Headline, March 28 2024/ ''' KIDULTING GOES KABBOOOM '''




! FIRST AND FOREMOST ! : IT IS A GREAT HONOUR TO NOMINATE esteemed technologist Amin Malik, Chicago, US, as a lifelong Global Consultant on technology to !WOW!.

OVER 2 and a half decades ago, technologist Amin Malik gave me two short tutorials on ''COMPILERS''. I recall that to be his major research assignment in his Computer Science degree.

Technologist Amin Malik is not only a world class practitioner of technology, he is also a gentleman and a human of very high class.

'' !WOW! will be honoured to have you light up the path.'' In my considered judgment, all global students are now finding that ''growing up is not so easy''. See you at the bubble pit.

The RISE OF KIDULTING : See You all at the bubble pit : Experiences that let adults act like children are booming.

A young woman slides herself gleefully into a fake bathtub filled with giant plastic '' bubbles ''. Snack bags of popcorn are handed out inside a room designed to look and sound like the inside of a popcorn machine. Friends snap selfies amid colour-changing lights before heading to the pillow-fight section and pummelling each other with feather-filled cushions.

Dopamine Land, a pop-up interactive museum with venues in Madrid and London, is colourful, creative and silly. Although it is family-friendly, most of the adults milling around on a Saturday at lunchtime have no offspring in tow.

As the museum's marketing makes clear, this is a place for the '' inner child ''.

Dopamine Land is just one example of a new cultural trend called ''kidulting'', where adults engage in lighthearted activities traditionally designed for children.

IN AMSTERDAM, Wondr invites patrons to ''dive into a sea of pink marshmallows'' and ''write on the walls''.

The Museum of Ice Cream, a multistorey playground of pools filled with fake sundae toppings, has expanded from New York to several other American cities and Singapore. Bubble Planet, which started in Madrid, will soon have 13 cities in its orbit, including Brussels and Toronto.

Ballie Ballerson, which operates a giant ball pit for adults in three British cities, welcomes 25,000 visitors each month.

Even museums and immersive exhibitions typically aimed at actual children now host adult-only evenings. This includes KidZania, amodelcity in London that was [ ironically ] designed for children to play at grown-up activities, such as having a job.

Enthusiasts say that such spaces heighten creativity, human connection and joy, triggering the pleasure-seeking chemical that Dopamine Land is named after.

But kidulting spaces are not for everyone. Their tendency to claim the title of museum can feel spurious to people who think such institutions should impart knowledge.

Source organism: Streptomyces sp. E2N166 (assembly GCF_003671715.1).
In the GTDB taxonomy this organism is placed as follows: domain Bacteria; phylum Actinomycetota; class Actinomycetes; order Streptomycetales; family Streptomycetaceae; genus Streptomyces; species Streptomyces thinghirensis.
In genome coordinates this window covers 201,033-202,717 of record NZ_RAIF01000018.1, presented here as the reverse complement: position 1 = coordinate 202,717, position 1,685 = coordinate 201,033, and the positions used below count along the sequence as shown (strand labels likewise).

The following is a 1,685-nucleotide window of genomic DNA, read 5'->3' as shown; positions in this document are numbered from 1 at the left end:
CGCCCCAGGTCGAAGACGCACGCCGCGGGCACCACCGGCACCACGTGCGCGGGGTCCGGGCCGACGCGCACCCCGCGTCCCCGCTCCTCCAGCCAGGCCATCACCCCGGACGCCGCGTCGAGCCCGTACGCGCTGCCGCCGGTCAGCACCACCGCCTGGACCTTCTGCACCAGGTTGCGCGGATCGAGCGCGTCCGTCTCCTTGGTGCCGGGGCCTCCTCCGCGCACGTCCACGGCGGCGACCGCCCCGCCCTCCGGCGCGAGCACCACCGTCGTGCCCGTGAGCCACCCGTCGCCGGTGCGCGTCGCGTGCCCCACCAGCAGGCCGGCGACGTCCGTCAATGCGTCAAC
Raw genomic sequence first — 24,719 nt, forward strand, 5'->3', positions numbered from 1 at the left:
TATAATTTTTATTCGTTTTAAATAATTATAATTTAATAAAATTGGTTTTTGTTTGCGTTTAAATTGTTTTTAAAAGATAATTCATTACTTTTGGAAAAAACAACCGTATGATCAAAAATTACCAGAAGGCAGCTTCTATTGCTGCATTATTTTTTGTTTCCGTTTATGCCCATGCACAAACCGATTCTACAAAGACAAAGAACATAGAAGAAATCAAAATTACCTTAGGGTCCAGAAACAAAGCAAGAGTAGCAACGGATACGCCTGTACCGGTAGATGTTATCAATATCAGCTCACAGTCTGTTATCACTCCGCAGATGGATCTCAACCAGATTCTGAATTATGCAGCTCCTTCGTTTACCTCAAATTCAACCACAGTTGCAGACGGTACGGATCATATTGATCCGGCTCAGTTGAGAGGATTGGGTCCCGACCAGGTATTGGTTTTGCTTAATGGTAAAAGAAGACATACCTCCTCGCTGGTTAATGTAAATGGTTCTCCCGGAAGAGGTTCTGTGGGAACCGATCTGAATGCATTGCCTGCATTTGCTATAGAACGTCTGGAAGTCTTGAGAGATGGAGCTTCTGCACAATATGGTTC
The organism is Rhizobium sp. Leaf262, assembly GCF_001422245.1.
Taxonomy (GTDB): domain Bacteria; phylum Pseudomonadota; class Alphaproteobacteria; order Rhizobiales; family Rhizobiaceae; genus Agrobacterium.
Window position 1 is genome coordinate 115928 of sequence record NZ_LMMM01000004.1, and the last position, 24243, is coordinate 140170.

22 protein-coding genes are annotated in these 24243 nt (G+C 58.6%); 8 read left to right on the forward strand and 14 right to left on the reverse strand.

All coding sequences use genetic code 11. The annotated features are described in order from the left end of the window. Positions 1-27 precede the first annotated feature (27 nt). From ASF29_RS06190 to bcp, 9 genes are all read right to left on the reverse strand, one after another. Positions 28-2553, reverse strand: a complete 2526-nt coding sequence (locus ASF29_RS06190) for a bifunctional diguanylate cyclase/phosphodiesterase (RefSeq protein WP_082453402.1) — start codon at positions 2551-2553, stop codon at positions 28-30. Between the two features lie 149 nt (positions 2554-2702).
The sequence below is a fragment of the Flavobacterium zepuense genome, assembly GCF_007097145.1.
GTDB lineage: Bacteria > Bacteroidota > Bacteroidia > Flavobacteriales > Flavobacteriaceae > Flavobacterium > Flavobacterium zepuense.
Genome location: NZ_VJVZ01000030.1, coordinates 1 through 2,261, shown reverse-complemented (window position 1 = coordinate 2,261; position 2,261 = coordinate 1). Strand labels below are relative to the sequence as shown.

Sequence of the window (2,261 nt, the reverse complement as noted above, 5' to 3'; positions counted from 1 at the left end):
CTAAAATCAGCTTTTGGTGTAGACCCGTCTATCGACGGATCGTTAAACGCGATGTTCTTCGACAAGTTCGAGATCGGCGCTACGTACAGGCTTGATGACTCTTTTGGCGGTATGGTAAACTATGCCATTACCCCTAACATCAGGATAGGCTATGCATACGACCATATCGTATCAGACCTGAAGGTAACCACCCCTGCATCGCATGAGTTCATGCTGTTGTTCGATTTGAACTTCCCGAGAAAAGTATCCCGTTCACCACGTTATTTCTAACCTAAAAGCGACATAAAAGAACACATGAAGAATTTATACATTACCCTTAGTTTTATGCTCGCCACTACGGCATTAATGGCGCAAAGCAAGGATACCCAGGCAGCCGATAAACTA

Art exhibitions aim to leave visitors seeing the world a bit differently, but venues like Dopamine Land try for little more than making people feel happy - and sometimes tipsy.

That most attendees have smartphones glued to their hands reinforces the critique that these spaces are little more than selfie backdrops for people obsessed with their own image.

But perhaps the shallowness of these places is entirely the point. Negative emotions, including stress, sadness and anger, have reached record highs, according to Gallup, a research firm that started tracking this globally in 2005.

When the world feels bleak, the appeal of distraction is stronger. Meanwhile millennials and Generation Z have found that growing up is not so easy to do.

The milestones their parents achieved so effortlessly, such as buying a home and getting married have become extensive affairs, out of reach for many.

This all explains the lure of Kidulting. Dopamine Land - with its fancy-dress boxes, craft stations and picture-perfect backgrounds - asks nothing of its visitors.

There is no information to take in, no rules to follow, no goals to achieve. It is amusing and vapid and brainless. That is what makes it such fun.

The Honour and Serving of the Latest Global Operational Research on Culture, Experiences and boomerangs Continues. The World Students Society thanks The Economist.

With most respectful dedication to technologist Amin Malik, Chicago, and then Parents, Students, Professors and Teachers of the world.

See Ya all prepare for Great Global Elections on The World Students Society - the exclusive and eternal ownership of every student in the world, - and for every subject : wssciw.blogspot.com and Twitter X !E-WOW! - The Ecosystem 2011 :

Good Night and God Bless

SAM Daily Times - the Voice of the Voiceless


Post a Comment

Grace A Comment!